“If you live in the Tahoe Area, you need to adapt to snow. If you live in Marin County, you need to learn to adapt to wildfire,” says Rich Shortall, FIRESafe Marin’s executive coordinator. Marin is facing a long, hard drought season, paired with the wildfire risk; preparedness is the name of the game. Back in May, the Marin County Board of Supervisors voted unanimously to declare a drought emergency for the county. The board’s supervisor, Dennis Rodoni, voiced his concerns over what experts are calling the worst drought conditions in more than 140 years.
“Much of Marin is at risk for wildfire due to the accumulation of fuels over many years. As we all know, we are in the midst of a severe drought. Vegetation is very dry, making it more susceptible to wildfire,” says Shortall. But there are measures everyone can take, and we spoke to some local experts about how to make your garden and home more fire-safe.
“The water restrictions being introduced by local water districts are somewhat at odds with the need for fire prevention. If you have plants that cannot withstand the reduced watering that will be required, find other ways to water them — such as using buckets of shower water — but do not let them die off,” says Warren Simmonds of Novato-based landscape architecture firm Simmonds & Associates. If they do die, Simmonds recommends removing them immediately and waiting until fall planting season to re-plant them. “And consider replacing them with succulents such as aloes, agaves, or smaller ground-cover succulents like sedums or senecio,” he says.
FIRESafe Marin advises using “plants that are low-growing, open-structured and less resinous” and reminds gardeners that plants that are green in color and lush offer more protection than others. The idea is that these plants hold more moisture and are less flammable. The organization also advocates choosing natives and pollinator-friendly plants where appropriate. But Simmonds is quick to add, “Some drought-resistant plants, such as the native manzanitas, California bay trees or rosemary, contain oils that are highly flammable.” (Visit www.firesafemarin.org/plants/fire-smart for a complete list of fire-safe plants.)
Michael O’Connell of Petaluma-based O’Connell Landscape says, “Not all native plants are well suited to a fire-safe scheme, but there are many great choices.” Some of his favorites are yarrow hybrids, California fuchsia, blue beach aster (seaside daisy), island alum root, western sword fern and western redbud.
Choosing the right type of plant is just the beginning, though. When planning a garden, aim for a design that reduces house and property vulnerability, often referred to as “firescaping.” This includes planting for fire safety, separating plants or creating plant “islands,” and using defensive space techniques.
Experts agree that leaving fire ladders unattended is a major hazard. “A fire ladder is when plants of different heights are combined under a tree canopy, with the tops of the shrubs reaching into or near to the crown of the tree, allowing the fire to climb into the crown,” says Simmonds. “Removing this ladder is one of the best ways to slow down the spread of fire. It is especially important within 100 feet of your home, where the burning shrubs and canopy can do major damage. Your local fire marshal will come out to your property at no charge and advise you of this and other best practices for minimizing fire hazard close to your home,” he adds.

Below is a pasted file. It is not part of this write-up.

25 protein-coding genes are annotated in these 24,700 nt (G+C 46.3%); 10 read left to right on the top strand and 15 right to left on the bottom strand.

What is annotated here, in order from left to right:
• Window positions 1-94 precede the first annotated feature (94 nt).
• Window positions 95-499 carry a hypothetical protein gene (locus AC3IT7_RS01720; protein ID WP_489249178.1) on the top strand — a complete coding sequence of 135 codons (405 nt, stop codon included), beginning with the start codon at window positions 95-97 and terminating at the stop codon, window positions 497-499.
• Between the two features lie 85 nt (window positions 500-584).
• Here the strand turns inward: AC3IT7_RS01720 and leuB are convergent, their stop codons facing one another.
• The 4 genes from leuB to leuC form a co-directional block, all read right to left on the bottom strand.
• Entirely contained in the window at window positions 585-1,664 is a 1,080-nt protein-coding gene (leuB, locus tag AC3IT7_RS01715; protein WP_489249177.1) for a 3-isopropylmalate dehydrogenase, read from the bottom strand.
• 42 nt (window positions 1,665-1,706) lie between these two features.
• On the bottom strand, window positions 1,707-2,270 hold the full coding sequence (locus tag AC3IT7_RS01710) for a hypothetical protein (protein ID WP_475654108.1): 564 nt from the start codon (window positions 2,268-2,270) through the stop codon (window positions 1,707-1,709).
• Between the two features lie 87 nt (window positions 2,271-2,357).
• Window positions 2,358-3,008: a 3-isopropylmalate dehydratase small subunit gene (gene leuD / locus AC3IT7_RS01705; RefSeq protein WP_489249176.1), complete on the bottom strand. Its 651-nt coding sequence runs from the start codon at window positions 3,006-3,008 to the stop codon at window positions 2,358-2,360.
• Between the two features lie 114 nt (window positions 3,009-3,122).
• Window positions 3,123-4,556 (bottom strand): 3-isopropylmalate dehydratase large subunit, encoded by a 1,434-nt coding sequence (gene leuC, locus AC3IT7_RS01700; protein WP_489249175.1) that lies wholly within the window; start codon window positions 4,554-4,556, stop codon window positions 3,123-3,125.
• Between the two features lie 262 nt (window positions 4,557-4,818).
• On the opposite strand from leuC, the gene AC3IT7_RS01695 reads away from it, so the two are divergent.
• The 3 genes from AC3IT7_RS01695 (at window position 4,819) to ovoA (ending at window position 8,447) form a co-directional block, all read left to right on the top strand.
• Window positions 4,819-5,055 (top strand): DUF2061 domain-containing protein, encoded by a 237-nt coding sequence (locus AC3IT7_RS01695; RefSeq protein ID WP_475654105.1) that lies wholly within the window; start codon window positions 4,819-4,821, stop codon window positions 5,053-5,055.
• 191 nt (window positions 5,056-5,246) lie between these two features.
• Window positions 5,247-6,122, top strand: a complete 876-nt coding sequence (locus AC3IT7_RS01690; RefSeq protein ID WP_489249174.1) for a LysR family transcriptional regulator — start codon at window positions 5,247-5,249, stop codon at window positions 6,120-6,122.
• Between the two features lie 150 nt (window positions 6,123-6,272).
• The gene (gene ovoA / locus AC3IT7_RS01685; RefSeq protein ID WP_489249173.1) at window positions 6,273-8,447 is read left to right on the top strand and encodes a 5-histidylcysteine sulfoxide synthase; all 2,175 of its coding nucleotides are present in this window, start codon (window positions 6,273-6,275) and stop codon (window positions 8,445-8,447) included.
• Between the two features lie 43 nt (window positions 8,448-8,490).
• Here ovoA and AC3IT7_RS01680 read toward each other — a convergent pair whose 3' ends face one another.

Another highly recommended, and visually appealing, approach is to create fire islands around the home. “The idea is to manage the amount of plantings to reduce fuel next to a structure. Keys are to pick lower-growing vegetation and create breaks in planter beds by using walkways and other hardscape elements so that a fire can’t rapidly burn up to the building,” suggests O’Connell.
Other design elements that landscape architects incorporate into fire-wise outdoor areas are moisture-rich living roofs, raised metal beds for fruit and vegetable gardens, installing gravel and walkways around the perimeter of the house, using metal fencing, and eschewing wooden structures in favor of stone or earth-filled succulent walls. And if you have a pool, consider buying a high-pressure water pump so you can use the pool’s water supply to extinguish fires in an emergency. Simmonds also recommends removing combustible mulches, such as bark chips or shredded bark, and tree litter that is close to or up against the house. Replace flammable materials with an attractive gravel, stone or glass mulch, or even a Class A fire-rated artificial turf.
“Severe fire threat is here, and if you live next to one of Marin’s many open spaces, be proactive to reduce your risk of fire,” says O’Connell. “A fire-safe yard can be a really beautiful design with a little advance planning.”
FIRESafe Marin’s Guide to Fire-Smart Plants
- Choose plants with leaves, not needles. Leaves should be supple, moist and easily crushed.
- Opt for trees that are clean, not bushy, and have little deadwood.
- Select shrubs that are low growing (two feet or lower) with minimal buildup of dead material.
- Pick taller shrubs that are clean, not bushy or twiggy.
- Shrub sap should be water-like and not have a strong odor.
- Most fire-resistant trees are broad-leaf deciduous (lose their leaves), but some thick-leaf evergreens are also fire-resistant.
- Most fire-resistant trees have lower surface-area-to-volume ratios.
For ideas on more drought-friendly plants, Marin’s Master Gardener website offers an extensive list of plants that use little or no water once established. Visit www.marinmg.ucanr.edu to learn more.